Information For Family & Friends

It can be difficult to acknowledge a friend or relative may be suffering domestic abuse. If you have looked at other pages on this site already, you will know it can happen to anyone - irrespective of age, gender, religion or ethnicity. Whilst your instinct is to help, you may have concerns that it’s none of your business, or that you are ‘taking sides’. This advice is also available in our leaflet.


Signs and Symptoms of Domestic Abuse

Signs someone is experiencing domestic abuse can include :

  • Being or becoming more private - not talking to people, giving out little information about home life, not making friends or withdrawing from friends
  • Anxiety - getting anxious if they are late or delayed, scanning the area, being jumpy, becoming anxious if their partner/family member or carer is present, or speaking of a partner/ex partner with fear
  • Being depressed, nervy or prone to tears, having low self esteem, deferring to their partner or family member if they are present, or appearing fearful of them
  • Changing personality/actions - becoming quieter, withdrawing from the group, no longer taking part in social or family events, becoming isolated
  • Receiving or making frequent calls or texts to their partner updating their whereabouts, activities etc (calls may appear controlling or threatening)
  • Frequent or sudden absences from school, college or work
  • Injuries - they may have a lot of ‘accidents’ at home, have bruising or act as if they have an injury but deny it when you ask


What you can do to help

  • Raise the subject gently and tactfully – say you are concerned and ask if they want to talk about it.  Let them know you want to help – break the isolation.
  • If they do begin to talk, just listen – don’t criticise or judge them.  Let them reach their own decisions, knowing you are there for them.  Remember acknowledging they are experiencing domestic abuse is a big step for anyone to take.
  • Talk to the organisations listed on this website; they can give you advice and guidance how to support the person you are concerned about.
  • Encourage them to seek professional help.  Tell them about this website, and the organisations listed.  If they are a colleague, the HR department can help.
  • Reassure them the abuse is not their fault and you are there for them.  Remind them of their strengths; challenge them if they put themselves down or blame themselves, and praise them for every step they take.
  • Look at the specific pages by 1 in 4 women and the National Domestic Helpline for friends and family for further information.
  • Note that leaving takes a great deal of strength and courage. An abused person can face huge obstacles such as nowhere to go, no money and no-one to turn to for support.  These can increase if children are involved.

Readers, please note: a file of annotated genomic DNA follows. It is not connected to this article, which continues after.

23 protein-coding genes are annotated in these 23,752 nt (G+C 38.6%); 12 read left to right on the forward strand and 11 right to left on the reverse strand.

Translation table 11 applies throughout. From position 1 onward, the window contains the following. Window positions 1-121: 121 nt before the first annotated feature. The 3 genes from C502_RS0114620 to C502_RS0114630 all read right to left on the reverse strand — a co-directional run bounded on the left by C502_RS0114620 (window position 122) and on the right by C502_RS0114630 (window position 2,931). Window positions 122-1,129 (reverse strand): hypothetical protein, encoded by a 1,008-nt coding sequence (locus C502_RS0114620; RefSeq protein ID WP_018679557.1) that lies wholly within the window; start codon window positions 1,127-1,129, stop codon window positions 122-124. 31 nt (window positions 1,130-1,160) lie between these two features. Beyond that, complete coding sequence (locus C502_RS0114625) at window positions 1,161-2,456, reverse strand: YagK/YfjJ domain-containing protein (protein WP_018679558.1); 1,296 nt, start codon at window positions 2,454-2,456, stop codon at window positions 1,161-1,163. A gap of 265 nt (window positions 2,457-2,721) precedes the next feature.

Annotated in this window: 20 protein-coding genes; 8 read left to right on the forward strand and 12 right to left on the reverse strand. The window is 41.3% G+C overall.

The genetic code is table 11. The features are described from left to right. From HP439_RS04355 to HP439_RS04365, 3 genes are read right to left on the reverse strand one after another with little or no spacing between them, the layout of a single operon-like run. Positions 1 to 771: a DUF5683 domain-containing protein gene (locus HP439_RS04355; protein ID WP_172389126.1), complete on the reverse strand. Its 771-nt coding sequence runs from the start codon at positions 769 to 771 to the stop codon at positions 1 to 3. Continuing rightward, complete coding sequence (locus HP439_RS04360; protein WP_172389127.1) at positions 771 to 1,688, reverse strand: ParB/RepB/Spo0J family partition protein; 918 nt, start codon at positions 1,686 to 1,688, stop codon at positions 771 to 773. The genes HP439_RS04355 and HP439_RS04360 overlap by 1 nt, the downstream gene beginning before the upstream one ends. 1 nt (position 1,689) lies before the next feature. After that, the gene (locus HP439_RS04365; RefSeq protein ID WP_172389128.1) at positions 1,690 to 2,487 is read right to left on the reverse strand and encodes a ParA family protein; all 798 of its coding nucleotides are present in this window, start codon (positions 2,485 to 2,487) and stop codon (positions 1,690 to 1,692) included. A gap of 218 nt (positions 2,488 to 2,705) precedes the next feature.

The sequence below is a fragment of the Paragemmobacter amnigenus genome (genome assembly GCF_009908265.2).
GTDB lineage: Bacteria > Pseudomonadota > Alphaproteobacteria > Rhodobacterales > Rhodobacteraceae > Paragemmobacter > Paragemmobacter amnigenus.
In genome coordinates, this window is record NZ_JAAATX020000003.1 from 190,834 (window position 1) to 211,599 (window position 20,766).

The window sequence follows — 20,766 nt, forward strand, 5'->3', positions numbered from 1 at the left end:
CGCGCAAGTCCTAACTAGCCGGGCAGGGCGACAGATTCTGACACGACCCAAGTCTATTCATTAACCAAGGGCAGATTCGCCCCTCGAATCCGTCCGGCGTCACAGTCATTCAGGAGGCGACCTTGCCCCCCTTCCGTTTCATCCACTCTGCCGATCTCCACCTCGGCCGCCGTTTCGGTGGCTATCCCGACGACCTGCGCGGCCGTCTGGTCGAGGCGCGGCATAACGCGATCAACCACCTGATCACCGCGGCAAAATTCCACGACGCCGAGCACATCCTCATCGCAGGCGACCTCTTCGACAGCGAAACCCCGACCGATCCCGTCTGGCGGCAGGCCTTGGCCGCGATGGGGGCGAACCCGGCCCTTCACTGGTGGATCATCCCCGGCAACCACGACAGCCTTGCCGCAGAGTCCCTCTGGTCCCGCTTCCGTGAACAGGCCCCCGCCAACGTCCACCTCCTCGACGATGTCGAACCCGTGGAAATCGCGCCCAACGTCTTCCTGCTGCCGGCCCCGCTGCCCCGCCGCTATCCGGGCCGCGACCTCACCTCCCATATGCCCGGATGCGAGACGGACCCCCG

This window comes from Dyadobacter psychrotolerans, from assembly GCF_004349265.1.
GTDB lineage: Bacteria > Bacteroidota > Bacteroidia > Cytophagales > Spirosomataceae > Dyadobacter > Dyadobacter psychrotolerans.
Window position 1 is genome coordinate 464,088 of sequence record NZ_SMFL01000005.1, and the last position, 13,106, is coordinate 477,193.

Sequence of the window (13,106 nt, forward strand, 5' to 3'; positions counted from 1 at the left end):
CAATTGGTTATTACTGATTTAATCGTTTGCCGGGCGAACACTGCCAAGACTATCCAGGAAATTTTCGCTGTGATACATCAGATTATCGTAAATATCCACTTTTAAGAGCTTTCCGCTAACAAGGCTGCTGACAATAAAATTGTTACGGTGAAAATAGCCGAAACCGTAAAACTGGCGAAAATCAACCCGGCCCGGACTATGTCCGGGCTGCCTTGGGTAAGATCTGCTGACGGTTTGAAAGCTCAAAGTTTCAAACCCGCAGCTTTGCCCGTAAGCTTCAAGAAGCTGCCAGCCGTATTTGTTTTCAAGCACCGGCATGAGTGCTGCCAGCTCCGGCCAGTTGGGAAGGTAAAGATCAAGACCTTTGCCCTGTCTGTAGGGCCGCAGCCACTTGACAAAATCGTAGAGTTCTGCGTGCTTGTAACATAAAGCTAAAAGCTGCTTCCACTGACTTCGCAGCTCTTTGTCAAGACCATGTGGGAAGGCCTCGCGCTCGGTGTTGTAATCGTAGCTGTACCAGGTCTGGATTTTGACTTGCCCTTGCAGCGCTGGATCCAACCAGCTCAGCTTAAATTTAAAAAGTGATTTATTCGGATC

• Agreeing a code word so they can signal if they are in danger.
  • Find out information about local services for them.
  • Offer to keep spare sets of keys or important documents, such as passports, benefit books etc safe so they can be accessed in an emergency
  • Get help for yourself.  You have to be strong if you are going to help them.  Most domestic abuse services can help with any concerns you have and assist with advice on what else you can do to help.

Citizen’s Advice

We provide free, confidential and impartial advice on a range of issue including relationship, money, benefit, housing or employment problems. Search for local centre on-line.

Polish Domestic Violence Helpline

Nowe Życie Bez Przemocy (A new life without violence) is a Polish website with information for victims of domestic violence living in the UK. The main purpose of the helpline is to provide Polish people who experience domestic violence with a confidential contact, which will allow them to talk about their situation in their native language and to obtain information about available help and support. It co-operates with English and Polish organisations and support groups with the aim of referring victims to them. The line is currently open on Tuesdays 10.00 - 12.00 and 13.00 - 15.00 and Wednesdays from 10.00 to 16.00

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National Stalking Helpline

The National Stalking Helpline responds to nearly 3,000 victims of stalking each year. A small team of highly trained staff and volunteers provide – by phone and email – information and guidance on the law, how to report stalking, gathering evidence, staying safe and reducing the risk.

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IDVA Service

Independent Domestic Violence Advisory Service for Luton providing free, independent and confidential support & advocacy for very high risk cases of domestic abuse or those where professional judgement is applied - referrals accepted from all statutory and non statutory agencies. Contact for advice or further details. Secure email address available for referrals.

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Family & Friends Service

Support and information for families and friends of drug and alcohol users.

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